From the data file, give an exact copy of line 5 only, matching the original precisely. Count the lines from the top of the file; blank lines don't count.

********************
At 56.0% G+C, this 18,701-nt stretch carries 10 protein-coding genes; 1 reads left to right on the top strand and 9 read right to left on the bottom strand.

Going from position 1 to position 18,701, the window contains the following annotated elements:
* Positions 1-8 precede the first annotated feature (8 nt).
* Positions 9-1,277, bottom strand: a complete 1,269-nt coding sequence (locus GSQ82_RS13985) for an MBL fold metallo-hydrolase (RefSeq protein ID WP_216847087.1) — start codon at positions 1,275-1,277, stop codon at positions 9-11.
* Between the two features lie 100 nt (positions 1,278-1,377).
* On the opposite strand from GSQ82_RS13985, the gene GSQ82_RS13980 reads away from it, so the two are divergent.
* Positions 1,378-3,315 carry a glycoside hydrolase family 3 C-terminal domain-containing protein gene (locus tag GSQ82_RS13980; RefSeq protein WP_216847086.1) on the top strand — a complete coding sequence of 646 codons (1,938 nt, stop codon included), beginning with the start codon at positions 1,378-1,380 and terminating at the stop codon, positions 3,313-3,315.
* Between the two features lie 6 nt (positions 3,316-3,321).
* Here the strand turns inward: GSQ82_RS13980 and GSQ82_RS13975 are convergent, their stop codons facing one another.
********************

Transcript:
* Between the two features lie 100 nt (positions 1,278-1,377).